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Issue 4, 2017
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Fragmentation of KrN+ clusters after electron impact ionization. Short-time dynamics simulations and approximate multi-scale treatment

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Abstract

Post-ionization fragmentation of small ionic krypton clusters, KrN+ (N = 3–13), has been investigated using a semiclassical non-adiabatic dynamics approach consisting of classical treatment of atomic nuclei and full quantum treatment of electrons, and an extended diatomics-in-molecules model including the spin–orbit coupling as well as leading three-body interaction corrections. Electronic quantum decoherence has also been considered via a simplified scheme proposed previously. The positive charge has been initially localized on a randomly selected atom in the form of a localized 2P1/2 positive hole. It follows from the calculations that the data are not converged at timescales usually considered in dynamical calculations (t = 200 ps in this work) and that an extension to t ≈ 1 μs is needed. An approximate multi-scale treatment developed recently has been used to provide such an extension of the output of dynamical calculations. A qualitative agreement with available experimental data has been achieved, in particular, the experimental observation that the monomer fragment, Kr+, completely dominates has been reproduced. Interestingly, stabilized neutral dimer and trimer fragments have been observed in our calculations at non-negligible abundances despite extremely weak bonding in these species.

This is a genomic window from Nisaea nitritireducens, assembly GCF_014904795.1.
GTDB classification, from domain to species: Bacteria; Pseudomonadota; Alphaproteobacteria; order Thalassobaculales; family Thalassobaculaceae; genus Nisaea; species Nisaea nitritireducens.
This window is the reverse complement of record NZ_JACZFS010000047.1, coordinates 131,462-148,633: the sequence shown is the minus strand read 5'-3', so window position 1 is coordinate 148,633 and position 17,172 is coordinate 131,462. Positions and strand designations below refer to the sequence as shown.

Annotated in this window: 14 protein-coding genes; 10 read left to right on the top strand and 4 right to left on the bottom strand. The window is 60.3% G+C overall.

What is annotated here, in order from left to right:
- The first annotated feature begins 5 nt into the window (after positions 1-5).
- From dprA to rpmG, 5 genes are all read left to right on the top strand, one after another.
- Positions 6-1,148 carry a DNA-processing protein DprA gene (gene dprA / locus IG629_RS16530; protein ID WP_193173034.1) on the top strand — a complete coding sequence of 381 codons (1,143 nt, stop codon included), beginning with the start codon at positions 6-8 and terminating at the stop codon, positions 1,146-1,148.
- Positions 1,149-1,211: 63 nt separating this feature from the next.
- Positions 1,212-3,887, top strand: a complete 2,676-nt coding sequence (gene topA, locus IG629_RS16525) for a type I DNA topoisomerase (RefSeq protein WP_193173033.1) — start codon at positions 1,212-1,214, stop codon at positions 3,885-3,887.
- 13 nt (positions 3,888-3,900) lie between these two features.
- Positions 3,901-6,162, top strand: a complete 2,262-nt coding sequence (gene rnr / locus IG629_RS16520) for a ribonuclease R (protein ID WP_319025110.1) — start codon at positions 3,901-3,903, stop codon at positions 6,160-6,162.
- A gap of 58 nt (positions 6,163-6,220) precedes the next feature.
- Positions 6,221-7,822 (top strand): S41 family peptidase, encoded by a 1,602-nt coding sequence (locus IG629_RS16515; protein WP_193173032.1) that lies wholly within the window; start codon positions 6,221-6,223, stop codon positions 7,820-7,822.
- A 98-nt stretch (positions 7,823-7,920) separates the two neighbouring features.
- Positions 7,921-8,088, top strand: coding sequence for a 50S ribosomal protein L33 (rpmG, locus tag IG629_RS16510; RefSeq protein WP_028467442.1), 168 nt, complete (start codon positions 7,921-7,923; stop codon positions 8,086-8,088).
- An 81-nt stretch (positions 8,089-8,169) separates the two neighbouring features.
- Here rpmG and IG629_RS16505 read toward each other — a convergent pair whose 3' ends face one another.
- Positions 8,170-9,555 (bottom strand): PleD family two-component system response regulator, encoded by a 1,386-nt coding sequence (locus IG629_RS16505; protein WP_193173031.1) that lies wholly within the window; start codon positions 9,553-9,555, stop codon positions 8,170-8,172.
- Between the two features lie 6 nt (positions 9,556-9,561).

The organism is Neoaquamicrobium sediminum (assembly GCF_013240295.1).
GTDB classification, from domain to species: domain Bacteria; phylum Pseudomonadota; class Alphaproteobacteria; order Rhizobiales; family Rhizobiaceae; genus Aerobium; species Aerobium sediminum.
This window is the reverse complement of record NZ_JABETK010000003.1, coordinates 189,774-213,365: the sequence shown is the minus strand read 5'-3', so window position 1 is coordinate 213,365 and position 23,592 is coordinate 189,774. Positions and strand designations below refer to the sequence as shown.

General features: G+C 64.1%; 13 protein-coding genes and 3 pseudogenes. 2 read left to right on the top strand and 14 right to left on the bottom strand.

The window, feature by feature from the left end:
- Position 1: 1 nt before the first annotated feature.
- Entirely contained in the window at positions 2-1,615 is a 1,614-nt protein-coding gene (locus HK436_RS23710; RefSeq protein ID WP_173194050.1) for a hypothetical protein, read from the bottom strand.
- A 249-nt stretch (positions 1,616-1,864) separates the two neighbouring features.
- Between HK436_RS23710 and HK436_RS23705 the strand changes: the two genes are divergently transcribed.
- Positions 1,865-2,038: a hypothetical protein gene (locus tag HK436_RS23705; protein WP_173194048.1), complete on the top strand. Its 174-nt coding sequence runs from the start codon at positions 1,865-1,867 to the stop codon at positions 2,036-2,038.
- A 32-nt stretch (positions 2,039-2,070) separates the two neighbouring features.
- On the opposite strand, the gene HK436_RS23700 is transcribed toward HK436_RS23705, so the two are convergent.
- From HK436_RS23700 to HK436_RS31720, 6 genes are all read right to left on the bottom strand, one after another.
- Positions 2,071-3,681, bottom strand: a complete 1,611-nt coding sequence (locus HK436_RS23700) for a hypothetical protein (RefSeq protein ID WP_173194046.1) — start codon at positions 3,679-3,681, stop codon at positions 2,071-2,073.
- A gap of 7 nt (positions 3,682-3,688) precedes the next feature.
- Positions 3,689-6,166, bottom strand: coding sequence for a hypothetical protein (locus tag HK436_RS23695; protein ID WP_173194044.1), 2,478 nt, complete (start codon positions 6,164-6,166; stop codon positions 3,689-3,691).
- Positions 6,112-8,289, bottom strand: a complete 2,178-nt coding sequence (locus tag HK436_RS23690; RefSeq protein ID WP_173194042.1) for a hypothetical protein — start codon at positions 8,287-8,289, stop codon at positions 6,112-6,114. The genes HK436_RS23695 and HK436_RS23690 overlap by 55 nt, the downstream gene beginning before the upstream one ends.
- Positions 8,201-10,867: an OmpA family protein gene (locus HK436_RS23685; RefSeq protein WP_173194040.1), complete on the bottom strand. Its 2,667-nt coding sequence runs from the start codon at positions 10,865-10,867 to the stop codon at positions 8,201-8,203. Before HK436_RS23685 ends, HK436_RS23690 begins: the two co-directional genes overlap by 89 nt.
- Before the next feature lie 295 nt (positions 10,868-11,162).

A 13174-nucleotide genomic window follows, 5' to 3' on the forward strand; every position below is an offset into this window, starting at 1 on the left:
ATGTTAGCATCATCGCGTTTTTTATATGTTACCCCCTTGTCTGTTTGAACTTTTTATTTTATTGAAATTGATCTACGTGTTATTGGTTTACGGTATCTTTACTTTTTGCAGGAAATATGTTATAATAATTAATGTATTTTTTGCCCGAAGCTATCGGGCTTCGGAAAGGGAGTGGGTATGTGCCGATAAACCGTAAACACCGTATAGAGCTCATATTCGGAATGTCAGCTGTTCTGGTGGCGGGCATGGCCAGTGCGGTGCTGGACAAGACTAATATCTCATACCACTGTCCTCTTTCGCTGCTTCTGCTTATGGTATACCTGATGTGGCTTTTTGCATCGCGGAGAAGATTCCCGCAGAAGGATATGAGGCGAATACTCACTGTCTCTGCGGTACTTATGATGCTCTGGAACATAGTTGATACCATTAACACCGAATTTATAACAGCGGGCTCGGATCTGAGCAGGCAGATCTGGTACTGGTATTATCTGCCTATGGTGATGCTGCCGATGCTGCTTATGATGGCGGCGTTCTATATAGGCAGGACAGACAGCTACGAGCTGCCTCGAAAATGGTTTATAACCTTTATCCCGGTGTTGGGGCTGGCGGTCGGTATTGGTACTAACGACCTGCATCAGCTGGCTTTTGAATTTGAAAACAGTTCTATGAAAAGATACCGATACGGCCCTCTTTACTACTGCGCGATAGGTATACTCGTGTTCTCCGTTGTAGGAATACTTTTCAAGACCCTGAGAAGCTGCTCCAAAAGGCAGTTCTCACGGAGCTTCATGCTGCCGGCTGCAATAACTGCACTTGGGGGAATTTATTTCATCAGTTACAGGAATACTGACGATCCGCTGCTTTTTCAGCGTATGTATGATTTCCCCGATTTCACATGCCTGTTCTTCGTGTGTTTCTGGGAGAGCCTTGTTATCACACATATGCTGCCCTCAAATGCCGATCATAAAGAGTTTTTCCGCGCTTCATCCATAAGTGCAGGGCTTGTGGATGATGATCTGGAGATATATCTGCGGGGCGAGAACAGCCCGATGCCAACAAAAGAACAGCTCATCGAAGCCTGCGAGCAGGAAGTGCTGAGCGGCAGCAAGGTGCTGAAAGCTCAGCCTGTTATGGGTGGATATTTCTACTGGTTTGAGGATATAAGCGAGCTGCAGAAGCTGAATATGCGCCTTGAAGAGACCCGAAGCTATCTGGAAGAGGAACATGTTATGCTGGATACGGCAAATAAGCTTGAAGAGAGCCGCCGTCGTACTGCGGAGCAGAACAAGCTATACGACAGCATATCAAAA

Graphical abstract: Fragmentation of KrN+ clusters after electron impact ionization. Short-time dynamics simulations and approximate multi-scale treatment

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Publication details

The article was received on 01 Nov 2016, accepted on 13 Dec 2016 and first published on 15 Dec 2016


Article type: Paper
DOI: 10.1039/C6CP07479K
Citation: Phys. Chem. Chem. Phys., 2017,19, 2778-2790
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    Fragmentation of KrN+ clusters after electron impact ionization. Short-time dynamics simulations and approximate multi-scale treatment

    I. Janeček, P. Naar, M. Stachoň, F. X. Gadea and R. Kalus, Phys. Chem. Chem. Phys., 2017, 19, 2778
    DOI: 10.1039/C6CP07479K

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